Research at IRWG


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Health, Stress, and Tobacco Use Disparities among Sexual Minority Populations

Primary Investigator(s): 
Sean Esteban McCabe; Co-Investigators: Carol J. Boyd, Philip T. Veliz
In Collaboration With/Organization: 
National Institutes of Health
Award Year: 

There is a growing body of research indicating that lesbian, gay and bisexual (LGB) individuals (sexual minorities) are at heightened risk of cigarette smoking, e-cigarette use, and other tobacco/nicotine use. Cigarette smoking is responsible for more than 480,000 deaths per year in the U.S., including an estimated 41,000 deaths resulting from secondhand smoke exposure.30 However, well-designed research with LGB individuals is scant, so conclusions are constrained. Methodological limitations, such as small, non-representative samples and a lack of heterosexual comparison groups and reliable measures have compromised the validity of much of the research on tobacco/nicotine use among sexual minorities. Even studies that use probability samples are often limited by restricted definitions of sexual orientation: sexual attraction, sexual behavior, and sexual identity are rarely all assessed in the same study. Additionally, these studies use dated measures (e.g., tobacco use disorder (TUD) severity based on DSM-5 criteria are lacking), and small samples not allowing for examination of potential variations by age, gender, race/ethnicity and SES.

To date, no large-scale nationally representative studies have examined tobacco-related health disparities among sexual minorities. Moreover, data on comorbidity of DSM-5 TUD and mental health disorders among sexual minorities is severely lacking. To address these gaps, we propose a study that will greatly advance our understanding of the relationships among sexual orientation, discrimination, stress, and DSM-5 TUD. Health risks vary across sexual orientation subgroups, particularly those related to tobacco/nicotine use and other substance use, but very little work has focused on why these health disparities exist. The absence of explanatory frameworks hampers the ability to effectively prevent, mitigate or treat DSM-5 TUD and other DSM-5 mental health disorders in at-risk populations. To this end, we will consider the role of stressful life events (e.g., death of a family member), sexual orientation discrimination (individual-level and institutional-level), co-morbid mental health disorders and other key risk/resilience factors as possible contributors to the risk of DSM-5 TUD (including nicotine and tobacco products).

The proposed study aims to:

Aim 1: Examine the prevalence of (a) cigarette smoking, e-cigarette use, and other tobacco/nicotine use, (b) DSM-5 TUD severity (nicotine and tobacco products), and (c) comorbidity of DSM-5 TUD and DSM-5 mental health disorders based on sexual orientation (attraction, behavior, and identity). Examine variation in these relationships by age, gender, race/ethnicity, and SES.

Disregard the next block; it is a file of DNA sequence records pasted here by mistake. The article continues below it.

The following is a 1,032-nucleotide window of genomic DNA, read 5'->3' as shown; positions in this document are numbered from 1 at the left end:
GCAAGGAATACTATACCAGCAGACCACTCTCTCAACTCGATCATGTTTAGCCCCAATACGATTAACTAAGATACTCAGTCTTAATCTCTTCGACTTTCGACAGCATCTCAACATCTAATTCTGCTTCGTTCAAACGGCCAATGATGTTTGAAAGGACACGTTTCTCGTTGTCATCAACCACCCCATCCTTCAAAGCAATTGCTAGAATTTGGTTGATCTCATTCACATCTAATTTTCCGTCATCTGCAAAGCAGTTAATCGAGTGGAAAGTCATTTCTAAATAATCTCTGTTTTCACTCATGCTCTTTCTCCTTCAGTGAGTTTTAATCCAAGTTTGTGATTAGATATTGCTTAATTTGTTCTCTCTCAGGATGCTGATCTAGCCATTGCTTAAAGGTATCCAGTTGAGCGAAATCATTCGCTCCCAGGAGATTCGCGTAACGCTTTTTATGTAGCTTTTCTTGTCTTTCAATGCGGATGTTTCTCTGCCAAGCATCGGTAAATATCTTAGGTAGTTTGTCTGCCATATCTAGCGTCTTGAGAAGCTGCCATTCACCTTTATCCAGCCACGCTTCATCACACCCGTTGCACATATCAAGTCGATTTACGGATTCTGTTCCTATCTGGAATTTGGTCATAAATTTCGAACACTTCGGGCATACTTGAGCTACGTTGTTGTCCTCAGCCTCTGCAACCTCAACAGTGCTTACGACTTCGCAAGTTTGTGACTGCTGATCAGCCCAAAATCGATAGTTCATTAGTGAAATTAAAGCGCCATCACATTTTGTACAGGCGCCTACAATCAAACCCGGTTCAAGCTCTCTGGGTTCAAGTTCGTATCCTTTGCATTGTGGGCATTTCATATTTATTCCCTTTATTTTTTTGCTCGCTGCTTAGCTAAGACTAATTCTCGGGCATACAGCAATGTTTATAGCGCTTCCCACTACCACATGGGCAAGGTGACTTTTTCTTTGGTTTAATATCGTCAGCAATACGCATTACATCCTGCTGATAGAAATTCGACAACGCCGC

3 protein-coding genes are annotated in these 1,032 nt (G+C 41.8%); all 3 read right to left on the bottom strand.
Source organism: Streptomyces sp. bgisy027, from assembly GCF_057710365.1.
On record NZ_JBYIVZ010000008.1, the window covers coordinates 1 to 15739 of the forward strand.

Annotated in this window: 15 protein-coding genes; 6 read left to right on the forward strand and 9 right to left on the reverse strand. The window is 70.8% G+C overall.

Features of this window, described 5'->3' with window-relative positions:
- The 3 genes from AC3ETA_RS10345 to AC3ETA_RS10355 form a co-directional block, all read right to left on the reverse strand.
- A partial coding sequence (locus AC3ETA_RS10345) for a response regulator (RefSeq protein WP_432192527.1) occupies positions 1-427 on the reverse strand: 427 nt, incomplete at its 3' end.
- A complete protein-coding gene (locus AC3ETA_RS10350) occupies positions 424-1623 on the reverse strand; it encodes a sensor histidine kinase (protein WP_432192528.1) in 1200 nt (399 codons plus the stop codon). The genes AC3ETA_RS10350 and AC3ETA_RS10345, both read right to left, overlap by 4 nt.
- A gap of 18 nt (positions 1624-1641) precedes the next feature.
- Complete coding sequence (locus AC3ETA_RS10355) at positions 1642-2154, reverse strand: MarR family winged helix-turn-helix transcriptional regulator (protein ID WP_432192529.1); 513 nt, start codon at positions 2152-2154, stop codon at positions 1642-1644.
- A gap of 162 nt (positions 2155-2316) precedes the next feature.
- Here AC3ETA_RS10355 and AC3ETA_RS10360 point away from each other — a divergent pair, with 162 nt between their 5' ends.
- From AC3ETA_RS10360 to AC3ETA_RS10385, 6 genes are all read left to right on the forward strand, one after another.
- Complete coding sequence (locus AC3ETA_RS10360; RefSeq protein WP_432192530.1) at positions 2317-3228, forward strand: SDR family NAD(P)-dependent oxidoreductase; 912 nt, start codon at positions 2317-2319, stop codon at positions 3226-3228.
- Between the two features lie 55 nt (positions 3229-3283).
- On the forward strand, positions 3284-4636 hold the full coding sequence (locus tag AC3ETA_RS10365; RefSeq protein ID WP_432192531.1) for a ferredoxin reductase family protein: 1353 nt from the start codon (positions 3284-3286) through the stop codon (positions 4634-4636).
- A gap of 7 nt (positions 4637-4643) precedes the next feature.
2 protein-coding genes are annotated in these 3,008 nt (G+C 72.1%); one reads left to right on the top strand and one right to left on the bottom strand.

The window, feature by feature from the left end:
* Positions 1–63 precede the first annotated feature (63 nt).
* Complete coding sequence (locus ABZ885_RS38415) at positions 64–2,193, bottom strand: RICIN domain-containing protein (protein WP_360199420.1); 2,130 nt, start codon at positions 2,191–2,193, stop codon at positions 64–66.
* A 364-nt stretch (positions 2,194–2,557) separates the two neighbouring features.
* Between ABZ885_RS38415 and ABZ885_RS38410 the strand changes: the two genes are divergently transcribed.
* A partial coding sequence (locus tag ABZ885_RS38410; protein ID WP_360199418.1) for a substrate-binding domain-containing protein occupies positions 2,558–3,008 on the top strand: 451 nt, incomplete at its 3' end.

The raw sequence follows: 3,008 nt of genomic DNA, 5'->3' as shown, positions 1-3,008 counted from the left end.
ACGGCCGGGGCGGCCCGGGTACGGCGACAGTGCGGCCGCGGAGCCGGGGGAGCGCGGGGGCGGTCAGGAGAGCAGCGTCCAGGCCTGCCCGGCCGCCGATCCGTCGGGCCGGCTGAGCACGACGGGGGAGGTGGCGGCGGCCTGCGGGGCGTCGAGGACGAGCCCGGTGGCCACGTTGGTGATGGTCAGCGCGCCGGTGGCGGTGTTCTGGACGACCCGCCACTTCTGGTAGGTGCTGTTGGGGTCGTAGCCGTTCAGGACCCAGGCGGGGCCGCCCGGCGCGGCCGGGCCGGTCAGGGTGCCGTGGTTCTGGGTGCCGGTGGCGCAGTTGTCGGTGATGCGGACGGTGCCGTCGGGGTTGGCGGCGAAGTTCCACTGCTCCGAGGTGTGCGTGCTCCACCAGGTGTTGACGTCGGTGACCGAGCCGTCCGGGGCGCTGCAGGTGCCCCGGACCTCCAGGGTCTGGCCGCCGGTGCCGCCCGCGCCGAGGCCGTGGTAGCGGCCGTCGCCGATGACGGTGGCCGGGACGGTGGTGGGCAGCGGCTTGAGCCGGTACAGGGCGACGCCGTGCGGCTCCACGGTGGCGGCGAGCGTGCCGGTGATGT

Aim 2: Assess disability (e.g., general health, physical functioning, and social functioning), help seeking (e.g., counseling, nicotine replacement products, and medication), and recovery (e.g., early and sustained remission) associated with tobacco/nicotine use and DSM-5 TUD based on sexual orientation. Examine variations by age, gender, race/ethnicity, and SES.

Aim 3: Determine the relationships among stressful events (e.g., death of a family member), sexual orientation discrimination (individual-level and institutional-level), tobacco/nicotine use, and DSM-5 TUD among sexual minority and heterosexual adults based on the Comprehensive Developmental and Minority Stress Model (CDMSM). Examine variations by age, gender, race/ethnicity, and SES.

The proposed study will use data from the 2012-2013 National Epidemiologic Survey on Alcohol and Related Conditions (NESARC-III). The NESARC-III surveyed a large nationally representative sample of adults 18 years and older who reside in the U.S. The project will take advantage of the unique opportunities afforded by the NESARC-III: (1) the inclusion of measures of all three major sexual orientation dimensions (i.e., attraction, behavior and identity); (2) the availability of a racially/ethnically diverse sample with large numbers of sexual minorities (ranging from 1,198 based on behavior to 3,222 based on attraction); and (3) the wealth of data on cigarette smoking, other nicotine/tobacco use, DSM-5 TUD, and DSM-5 mental health disorders. In addition, the available measures of stressful life events and sexual orientation discrimination will enable assessment of two major risk factors presumed to account for differential vulnerability among sexual minorities.

Findings from this project will greatly enhance the understanding of tobacco/nicotine use and DSM-5 TUD among sexual minorities in the U.S., and will provide critical information for enhancing assessment, prevention and treatment of this disorder among sexual minority and heterosexual adults.

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